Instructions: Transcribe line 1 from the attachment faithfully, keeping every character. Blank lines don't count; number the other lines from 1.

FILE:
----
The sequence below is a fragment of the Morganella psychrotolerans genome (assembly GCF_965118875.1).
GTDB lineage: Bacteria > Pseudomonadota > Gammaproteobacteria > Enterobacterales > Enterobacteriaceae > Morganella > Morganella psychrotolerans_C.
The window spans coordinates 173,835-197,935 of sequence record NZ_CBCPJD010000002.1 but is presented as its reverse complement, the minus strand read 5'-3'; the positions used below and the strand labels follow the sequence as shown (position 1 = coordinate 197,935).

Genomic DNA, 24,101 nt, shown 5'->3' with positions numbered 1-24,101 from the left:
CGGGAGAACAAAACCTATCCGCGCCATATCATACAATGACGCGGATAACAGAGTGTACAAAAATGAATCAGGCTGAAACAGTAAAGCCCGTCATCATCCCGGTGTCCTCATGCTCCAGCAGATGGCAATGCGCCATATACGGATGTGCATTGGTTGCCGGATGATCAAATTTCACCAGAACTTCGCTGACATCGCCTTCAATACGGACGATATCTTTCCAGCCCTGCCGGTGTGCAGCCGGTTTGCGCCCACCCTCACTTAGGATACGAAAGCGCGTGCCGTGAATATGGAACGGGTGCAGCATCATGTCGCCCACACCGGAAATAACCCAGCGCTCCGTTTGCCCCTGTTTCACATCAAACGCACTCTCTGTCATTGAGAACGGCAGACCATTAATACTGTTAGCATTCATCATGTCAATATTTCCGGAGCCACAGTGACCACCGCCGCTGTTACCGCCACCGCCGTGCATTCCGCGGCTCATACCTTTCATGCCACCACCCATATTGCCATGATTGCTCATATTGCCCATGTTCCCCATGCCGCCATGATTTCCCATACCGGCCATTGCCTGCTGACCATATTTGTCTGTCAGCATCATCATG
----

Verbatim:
The sequence below is a fragment of the Morganella psychrotolerans genome (assembly GCF_965118875.1).